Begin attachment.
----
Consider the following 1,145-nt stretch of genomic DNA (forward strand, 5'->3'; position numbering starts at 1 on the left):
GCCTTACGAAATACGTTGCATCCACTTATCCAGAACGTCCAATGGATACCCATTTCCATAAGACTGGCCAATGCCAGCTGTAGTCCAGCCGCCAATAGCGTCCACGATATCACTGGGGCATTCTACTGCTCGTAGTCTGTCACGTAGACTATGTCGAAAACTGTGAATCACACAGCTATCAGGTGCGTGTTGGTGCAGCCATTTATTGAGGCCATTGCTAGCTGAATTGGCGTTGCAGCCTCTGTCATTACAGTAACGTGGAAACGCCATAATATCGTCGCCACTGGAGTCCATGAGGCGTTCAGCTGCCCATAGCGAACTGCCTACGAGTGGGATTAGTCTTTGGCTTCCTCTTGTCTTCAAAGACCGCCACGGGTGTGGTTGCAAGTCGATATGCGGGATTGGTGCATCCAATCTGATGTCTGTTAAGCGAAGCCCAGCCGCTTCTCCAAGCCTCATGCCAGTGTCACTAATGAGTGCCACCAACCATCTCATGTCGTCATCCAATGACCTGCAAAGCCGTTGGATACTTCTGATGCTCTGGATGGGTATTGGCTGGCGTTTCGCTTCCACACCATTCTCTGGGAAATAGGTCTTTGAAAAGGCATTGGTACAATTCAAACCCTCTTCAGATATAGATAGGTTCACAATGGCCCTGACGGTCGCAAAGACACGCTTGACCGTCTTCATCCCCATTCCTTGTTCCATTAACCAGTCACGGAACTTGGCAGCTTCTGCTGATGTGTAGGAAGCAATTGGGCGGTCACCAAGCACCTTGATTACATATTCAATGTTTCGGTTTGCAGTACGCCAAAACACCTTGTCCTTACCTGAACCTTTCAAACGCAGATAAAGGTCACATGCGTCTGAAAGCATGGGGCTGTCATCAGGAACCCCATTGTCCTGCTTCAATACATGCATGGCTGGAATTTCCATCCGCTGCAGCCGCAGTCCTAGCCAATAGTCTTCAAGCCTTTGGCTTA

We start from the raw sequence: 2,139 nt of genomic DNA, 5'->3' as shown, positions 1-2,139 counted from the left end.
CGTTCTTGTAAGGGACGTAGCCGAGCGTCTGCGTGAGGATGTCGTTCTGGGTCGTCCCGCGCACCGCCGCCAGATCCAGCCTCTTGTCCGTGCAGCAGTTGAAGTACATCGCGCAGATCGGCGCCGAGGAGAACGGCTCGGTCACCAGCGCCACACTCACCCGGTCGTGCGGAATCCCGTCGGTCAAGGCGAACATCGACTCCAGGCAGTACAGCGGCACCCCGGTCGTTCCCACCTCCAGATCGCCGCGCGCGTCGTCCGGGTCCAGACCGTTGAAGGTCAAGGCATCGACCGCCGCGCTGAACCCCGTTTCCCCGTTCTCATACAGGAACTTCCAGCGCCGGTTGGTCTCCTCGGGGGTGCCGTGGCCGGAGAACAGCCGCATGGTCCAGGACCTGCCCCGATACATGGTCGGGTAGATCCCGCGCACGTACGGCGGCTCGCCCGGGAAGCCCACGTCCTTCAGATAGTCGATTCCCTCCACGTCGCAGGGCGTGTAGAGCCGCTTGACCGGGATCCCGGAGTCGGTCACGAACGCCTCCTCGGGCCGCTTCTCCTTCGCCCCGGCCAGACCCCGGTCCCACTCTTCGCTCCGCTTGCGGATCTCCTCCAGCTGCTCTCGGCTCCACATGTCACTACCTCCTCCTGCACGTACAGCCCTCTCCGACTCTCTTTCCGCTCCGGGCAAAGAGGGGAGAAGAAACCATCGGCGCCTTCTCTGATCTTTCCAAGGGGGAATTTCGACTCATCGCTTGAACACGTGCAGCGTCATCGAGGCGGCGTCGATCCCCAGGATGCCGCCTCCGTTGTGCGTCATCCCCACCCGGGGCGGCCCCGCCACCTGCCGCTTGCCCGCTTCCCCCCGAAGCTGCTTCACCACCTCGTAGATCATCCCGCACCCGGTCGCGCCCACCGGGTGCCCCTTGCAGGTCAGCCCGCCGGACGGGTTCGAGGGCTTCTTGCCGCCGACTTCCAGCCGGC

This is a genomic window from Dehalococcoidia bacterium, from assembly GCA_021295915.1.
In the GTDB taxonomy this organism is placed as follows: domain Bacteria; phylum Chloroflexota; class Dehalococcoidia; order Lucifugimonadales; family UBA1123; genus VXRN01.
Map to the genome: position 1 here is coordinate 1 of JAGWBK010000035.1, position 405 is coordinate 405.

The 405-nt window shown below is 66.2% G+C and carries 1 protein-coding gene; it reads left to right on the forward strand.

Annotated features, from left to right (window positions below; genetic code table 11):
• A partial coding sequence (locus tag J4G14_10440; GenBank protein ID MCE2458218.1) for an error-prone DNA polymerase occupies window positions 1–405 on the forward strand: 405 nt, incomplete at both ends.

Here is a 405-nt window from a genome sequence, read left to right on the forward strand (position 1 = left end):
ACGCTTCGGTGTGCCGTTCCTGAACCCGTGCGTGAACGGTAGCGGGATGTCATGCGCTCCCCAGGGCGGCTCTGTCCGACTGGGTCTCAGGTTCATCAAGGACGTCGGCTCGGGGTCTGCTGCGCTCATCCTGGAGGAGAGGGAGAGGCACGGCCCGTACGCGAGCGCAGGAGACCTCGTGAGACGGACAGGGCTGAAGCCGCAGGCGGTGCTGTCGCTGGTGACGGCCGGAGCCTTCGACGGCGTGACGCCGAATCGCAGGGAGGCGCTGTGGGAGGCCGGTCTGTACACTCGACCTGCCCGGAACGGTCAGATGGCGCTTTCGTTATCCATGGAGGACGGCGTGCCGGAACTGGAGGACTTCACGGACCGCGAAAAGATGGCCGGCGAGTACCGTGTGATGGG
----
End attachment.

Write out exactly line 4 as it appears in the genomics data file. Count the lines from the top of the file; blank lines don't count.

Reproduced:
CGTTCTTGTAAGGGACGTAGCCGAGCGTCTGCGTGAGGATGTCGTTCTGGGTCGTCCCGCGCACCGCCGCCAGATCCAGCCTCTTGTCCGTGCAGCAGTTGAAGTACATCGCGCAGATCGGCGCCGAGGAGAACGGCTCGGTCACCAGCGCCACACTCACCCGGTCGTGCGGAATCCCGTCGGTCAAGGCGAACATCGACTCCAGGCAGTACAGCGGCACCCCGGTCGTTCCCACCTCCAGATCGCCGCGCGCGTCGTCCGGGTCCAGACCGTTGAAGGTCAAGGCATCGACCGCCGCGCTGAACCCCGTTTCCCCGTTCTCATACAGGAACTTCCAGCGCCGGTTGGTCTCCTCGGGGGTGCCGTGGCCGGAGAACAGCCGCATGGTCCAGGACCTGCCCCGATACATGGTCGGGTAGATCCCGCGCACGTACGGCGGCTCGCCCGGGAAGCCCACGTCCTTCAGATAGTCGATTCCCTCCACGTCGCAGGGCGTGTAGAGCCGCTTGACCGGGATCCCGGAGTCGGTCACGAACGCCTCCTCGGGCCGCTTCTCCTTCGCCCCGGCCAGACCCCGGTCCCACTCTTCGCTCCGCTTGCGGATCTCCTCCAGCTGCTCTCGGCTCCACATGTCACTACCTCCTCCTGCACGTACAGCCCTCTCCGACTCTCTTTCCGCTCCGGGCAAAGAGGGGAGAAGAAACCATCGGCGCCTTCTCTGATCTTTCCAAGGGGGAATTTCGACTCATCGCTTGAACACGTGCAGCGTCATCGAGGCGGCGTCGATCCCCAGGATGCCGCCTCCGTTGTGCGTCATCCCCACCCGGGGCGGCCCCGCCACCTGCCGCTTGCCCGCTTCCCCCCGAAGCTGCTTCACCACCTCGTAGATCATCCCGCACCCGGTCGCGCCCACCGGGTGCCCCTTGCAGGTCAGCCCGCCGGACGGGTTCGAGGGCTTCTTGCCGCCGACTTCCAGCCGGC